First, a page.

The head of the IRS believes more rigorous disclosures from the nation’s banks could help fix a yawning tax gap and recoup billions in owed revenues.
In a letter viewed by CNBC, IRS Commissioner Charles Rettig told Sen. Elizabeth Warren, D-Mass., that relying on banks to report basic information about their customers’ deposits and withdrawals could put a big dent in annual tax evasion.
A source provided CNBC access to the letter, which is expected to be released Thursday. The source disclosed its contents on condition of anonymity.
The IRS chief told Warren in Friday’s letter that years of budget cuts have left the agency unable to prosecute those who fail to pay their fair share in federal taxes.
“Every measure that is important to effective tax administration has suffered tremendously,” Rettig wrote, referring to years of budget reductions.
However, President Joe Biden
’s American Families Plan and the bipartisan infrastructure deal “would result in significant volumes of new data regarding financial transactions,” said Rettig, a Trump administration holdover. “The new data will provide the IRS with a lens into otherwise opaque sources of income with historically lower levels of reporting accuracy.”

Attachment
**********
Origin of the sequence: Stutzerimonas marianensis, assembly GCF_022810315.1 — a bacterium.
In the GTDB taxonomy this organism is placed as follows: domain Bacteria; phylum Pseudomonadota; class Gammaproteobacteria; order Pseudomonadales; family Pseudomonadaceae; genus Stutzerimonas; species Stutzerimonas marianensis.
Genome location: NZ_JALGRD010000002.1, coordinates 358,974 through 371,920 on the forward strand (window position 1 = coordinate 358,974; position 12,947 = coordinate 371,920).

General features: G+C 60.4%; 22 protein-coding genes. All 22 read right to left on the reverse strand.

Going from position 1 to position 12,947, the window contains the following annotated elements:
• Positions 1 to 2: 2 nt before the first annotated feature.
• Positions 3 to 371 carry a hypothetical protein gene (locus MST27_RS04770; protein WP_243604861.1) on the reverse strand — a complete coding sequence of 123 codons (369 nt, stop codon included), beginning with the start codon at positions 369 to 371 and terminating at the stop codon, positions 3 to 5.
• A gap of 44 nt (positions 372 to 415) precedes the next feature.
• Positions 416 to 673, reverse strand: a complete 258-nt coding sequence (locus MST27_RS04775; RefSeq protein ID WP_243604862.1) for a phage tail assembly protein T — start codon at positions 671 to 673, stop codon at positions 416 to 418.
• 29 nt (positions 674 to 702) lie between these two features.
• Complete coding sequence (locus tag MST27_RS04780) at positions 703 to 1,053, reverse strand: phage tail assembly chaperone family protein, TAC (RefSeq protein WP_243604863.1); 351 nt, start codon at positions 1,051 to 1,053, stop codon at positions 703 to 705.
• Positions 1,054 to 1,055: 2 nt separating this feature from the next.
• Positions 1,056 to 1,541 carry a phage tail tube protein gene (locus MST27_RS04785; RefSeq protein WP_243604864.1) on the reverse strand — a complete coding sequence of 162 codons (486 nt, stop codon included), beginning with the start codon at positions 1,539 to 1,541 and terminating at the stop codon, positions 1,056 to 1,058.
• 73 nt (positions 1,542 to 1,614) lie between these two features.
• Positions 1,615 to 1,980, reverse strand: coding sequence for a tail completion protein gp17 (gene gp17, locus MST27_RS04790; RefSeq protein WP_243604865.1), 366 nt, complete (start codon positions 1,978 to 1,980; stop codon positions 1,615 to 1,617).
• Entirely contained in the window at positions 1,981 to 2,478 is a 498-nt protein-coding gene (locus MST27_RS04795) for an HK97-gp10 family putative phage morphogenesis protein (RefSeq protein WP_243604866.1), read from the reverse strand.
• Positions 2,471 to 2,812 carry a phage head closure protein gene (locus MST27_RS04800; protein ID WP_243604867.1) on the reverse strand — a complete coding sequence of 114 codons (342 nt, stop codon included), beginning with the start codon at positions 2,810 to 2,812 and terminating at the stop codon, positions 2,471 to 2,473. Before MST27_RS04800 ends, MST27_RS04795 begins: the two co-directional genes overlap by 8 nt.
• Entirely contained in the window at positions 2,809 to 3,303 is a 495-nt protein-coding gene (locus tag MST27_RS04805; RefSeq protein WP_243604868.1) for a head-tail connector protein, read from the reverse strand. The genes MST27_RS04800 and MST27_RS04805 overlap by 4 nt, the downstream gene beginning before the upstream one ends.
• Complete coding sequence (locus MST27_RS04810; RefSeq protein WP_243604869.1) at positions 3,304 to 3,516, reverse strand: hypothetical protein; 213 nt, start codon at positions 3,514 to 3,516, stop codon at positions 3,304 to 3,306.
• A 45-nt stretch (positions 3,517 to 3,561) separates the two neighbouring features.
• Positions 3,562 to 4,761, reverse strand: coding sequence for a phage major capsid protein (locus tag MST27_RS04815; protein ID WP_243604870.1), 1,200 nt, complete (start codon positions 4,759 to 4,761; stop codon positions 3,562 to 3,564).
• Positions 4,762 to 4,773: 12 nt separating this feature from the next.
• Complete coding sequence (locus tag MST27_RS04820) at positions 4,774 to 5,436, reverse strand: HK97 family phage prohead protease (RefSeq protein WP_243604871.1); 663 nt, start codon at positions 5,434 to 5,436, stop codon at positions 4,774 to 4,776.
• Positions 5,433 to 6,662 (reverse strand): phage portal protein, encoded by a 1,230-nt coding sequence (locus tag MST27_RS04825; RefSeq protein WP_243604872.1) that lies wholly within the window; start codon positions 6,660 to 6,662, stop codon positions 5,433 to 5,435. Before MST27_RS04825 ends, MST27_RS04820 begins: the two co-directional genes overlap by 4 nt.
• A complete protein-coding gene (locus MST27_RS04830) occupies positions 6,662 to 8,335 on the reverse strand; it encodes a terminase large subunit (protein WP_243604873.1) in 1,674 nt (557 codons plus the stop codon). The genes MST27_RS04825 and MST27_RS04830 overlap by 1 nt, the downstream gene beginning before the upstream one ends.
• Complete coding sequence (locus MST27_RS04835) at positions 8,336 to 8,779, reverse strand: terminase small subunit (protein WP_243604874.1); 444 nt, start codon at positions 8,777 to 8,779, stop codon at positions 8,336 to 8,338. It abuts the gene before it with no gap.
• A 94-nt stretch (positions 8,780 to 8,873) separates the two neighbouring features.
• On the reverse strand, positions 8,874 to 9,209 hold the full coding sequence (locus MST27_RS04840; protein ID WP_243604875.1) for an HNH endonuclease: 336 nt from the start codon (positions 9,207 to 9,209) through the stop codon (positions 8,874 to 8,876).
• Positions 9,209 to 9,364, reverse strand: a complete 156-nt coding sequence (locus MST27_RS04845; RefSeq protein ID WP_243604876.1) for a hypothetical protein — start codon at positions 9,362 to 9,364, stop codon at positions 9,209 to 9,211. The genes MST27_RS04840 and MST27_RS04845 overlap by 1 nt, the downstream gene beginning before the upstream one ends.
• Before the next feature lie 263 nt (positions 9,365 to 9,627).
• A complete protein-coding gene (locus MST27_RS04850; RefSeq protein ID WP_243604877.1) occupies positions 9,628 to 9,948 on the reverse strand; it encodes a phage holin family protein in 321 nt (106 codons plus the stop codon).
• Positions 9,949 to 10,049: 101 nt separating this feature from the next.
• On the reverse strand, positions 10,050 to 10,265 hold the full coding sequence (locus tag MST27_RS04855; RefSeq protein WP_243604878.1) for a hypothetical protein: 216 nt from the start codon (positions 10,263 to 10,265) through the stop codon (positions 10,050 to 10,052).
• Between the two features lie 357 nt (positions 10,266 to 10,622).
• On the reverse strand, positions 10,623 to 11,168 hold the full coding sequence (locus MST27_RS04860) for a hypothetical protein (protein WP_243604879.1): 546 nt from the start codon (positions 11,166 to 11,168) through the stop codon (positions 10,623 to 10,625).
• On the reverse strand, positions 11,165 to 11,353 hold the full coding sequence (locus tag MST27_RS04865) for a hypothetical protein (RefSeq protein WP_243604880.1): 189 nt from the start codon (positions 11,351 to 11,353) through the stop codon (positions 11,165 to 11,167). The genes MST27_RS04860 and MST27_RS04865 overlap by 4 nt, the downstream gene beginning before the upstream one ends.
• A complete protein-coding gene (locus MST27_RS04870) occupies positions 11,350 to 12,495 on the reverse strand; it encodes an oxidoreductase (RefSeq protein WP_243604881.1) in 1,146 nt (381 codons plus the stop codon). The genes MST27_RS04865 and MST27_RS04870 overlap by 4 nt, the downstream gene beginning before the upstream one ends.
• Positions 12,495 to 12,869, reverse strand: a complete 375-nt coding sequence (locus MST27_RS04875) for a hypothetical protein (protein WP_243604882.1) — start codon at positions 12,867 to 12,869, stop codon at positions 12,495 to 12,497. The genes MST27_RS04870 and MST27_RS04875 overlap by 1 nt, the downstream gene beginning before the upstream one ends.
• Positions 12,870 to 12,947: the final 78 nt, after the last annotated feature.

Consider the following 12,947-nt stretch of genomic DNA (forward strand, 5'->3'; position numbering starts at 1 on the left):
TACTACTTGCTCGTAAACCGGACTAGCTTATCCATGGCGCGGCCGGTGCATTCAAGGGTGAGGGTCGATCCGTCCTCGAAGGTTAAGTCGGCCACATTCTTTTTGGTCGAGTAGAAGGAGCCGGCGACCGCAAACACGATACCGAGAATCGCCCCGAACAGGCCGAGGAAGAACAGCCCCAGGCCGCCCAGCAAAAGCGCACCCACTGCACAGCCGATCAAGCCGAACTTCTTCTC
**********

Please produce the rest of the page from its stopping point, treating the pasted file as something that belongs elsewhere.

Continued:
Specifically, Rettig touted one provision in the American Families Plan that seeks to shrink the tax gap by requiring banks to report on their customers’ withdrawals and deposits instead of relying on the taxpayers themselves. The tax gap is the difference between taxes paid and taxes owed by law.
Rettig noted that for every 1% improvement in tax compliance, federal annual revenues are projected to increase by about $30 billion per year. Overall tax compliance — defined as, voluntary, accurate and on time — is estimated by the IRS to fall in the 82% to 84% range.
Sens. Bernie Sanders, I-Vt., and Sheldon Whitehouse, D-R.I., joined Warren last month in requesting that the IRS and its commissioner offer a detailed report on how better enforcement could help generate billions for the federal government in owed taxes.